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Trust Administration

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Trust Administration in Arizona is the process of administering the directions in the trust once the Trustmaker has either passed away or has become incapacitated. A well-designed trust will have many provisions regarding administration for both of the above events. During incapacity, the Successor trustee will be charged with preserving and maintaining the trust assets for the benefit of the TrustMaker. After the Trustmaker has passed away, the Successor Trustee is charged with gathering and evaluating the trust assets, preserving their value, and ultimately distributing the assets to the listed beneficiaries while following the rules that were initially set up in the Revocable Living Trust.

The first step to administering a trust is to read the original trust document, and to understand the rules and terms that are present in that document. This can be an arduous task, as trusts are often written in legalese and can be difficult to understand. For this reason, it is often beneficial to at least speak with an attorney before tackling the job of administering a trust.

Once the document is reviewed and the terms are understood, it is time to put those terms in motion. The first step is to notify heirs that they are listed in the trust, and to provide them with a copy of the pertinent portions of the trust that apply to them. This must be done quickly as state law has a built-in deadline for this action. The next step is to pay expenses and creditors.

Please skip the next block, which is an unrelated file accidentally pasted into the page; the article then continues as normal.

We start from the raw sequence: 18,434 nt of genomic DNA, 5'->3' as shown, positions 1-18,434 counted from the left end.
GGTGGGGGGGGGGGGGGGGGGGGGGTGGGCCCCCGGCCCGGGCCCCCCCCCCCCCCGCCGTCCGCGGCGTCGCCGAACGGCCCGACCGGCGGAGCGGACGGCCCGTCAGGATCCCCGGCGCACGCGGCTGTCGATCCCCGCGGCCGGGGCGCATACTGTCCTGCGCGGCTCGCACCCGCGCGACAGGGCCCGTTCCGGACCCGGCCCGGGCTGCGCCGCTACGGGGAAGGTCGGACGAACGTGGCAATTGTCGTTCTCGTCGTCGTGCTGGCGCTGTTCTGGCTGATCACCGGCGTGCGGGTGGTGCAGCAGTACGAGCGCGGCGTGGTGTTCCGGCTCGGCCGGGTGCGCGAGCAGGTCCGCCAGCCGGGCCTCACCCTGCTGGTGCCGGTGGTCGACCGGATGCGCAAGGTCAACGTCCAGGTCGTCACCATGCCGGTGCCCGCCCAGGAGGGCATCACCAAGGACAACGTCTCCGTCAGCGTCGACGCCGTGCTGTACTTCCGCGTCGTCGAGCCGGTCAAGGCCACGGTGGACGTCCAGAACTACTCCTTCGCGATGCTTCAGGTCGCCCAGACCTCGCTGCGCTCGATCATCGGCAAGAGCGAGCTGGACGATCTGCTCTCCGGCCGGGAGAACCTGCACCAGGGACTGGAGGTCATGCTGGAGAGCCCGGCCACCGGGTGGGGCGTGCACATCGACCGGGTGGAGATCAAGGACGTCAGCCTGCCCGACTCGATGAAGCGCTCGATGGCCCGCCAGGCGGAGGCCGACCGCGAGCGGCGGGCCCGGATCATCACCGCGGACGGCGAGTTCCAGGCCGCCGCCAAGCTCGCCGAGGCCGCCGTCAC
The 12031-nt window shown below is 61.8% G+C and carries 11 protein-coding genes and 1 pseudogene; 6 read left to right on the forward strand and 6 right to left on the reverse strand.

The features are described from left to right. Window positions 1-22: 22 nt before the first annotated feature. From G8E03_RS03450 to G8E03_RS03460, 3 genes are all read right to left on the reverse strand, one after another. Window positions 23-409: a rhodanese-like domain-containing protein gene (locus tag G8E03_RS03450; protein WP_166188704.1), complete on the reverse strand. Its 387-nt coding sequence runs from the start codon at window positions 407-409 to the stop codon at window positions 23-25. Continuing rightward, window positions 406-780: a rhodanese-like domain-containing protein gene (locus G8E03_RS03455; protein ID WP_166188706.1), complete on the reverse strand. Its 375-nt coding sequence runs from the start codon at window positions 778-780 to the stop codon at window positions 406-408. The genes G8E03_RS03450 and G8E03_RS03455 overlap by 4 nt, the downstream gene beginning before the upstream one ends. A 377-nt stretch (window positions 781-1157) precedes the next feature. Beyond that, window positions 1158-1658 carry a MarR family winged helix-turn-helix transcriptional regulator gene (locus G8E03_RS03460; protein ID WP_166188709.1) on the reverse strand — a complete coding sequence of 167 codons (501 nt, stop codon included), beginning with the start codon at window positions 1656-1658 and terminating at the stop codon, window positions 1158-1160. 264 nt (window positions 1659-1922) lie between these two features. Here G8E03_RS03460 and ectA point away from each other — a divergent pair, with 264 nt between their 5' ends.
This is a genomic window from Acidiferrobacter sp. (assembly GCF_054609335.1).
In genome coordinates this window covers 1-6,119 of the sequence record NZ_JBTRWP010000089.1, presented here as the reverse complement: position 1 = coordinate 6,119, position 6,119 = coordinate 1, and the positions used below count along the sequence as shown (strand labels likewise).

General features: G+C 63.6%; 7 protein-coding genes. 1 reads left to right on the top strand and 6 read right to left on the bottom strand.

While the trust being administered should be written and funded so that we can avoid having to go to probate court, it may still be beneficial to post notice to creditors via publication. This does not require us to go to court. However, this will relieve the trustee of liability for distributing assets without paying creditors. If a Successor Trustee fails to pay expenses or creditors, then they may be found liable for any money distributed that should have gone to expenses or creditors. This is easily avoided by notifying creditors and ensuring that expenses get paid.

The final step is to administer the trust according to the terms of the original document. If there are assets remaining in trust after expenses and creditors are paid, then we must follow the rules of the trust to deliver the remaining assets to the beneficiaries. This may be as simple as giving the assets to the beneficiaries outright, or it may require us to create Beneficiary Asset Protection Trusts. If so, then the Successor Trustee will need to create the trusts, get Employer Identification numbers, and open accounts for the trust.

The Successor Trustee is also responsible for filing and paying an estate tax return with the Internal Revenue Service if one is due. Once all items are distributed, and the tax return is filed and marked as final, then the administration may be closed.

Trust Administration is an integral part of the Estate Planning Process. It is of the utmost importance that you designate someone you trust to be Successor Trustee, as they will be in charge of ensuring that your final wishes are executed.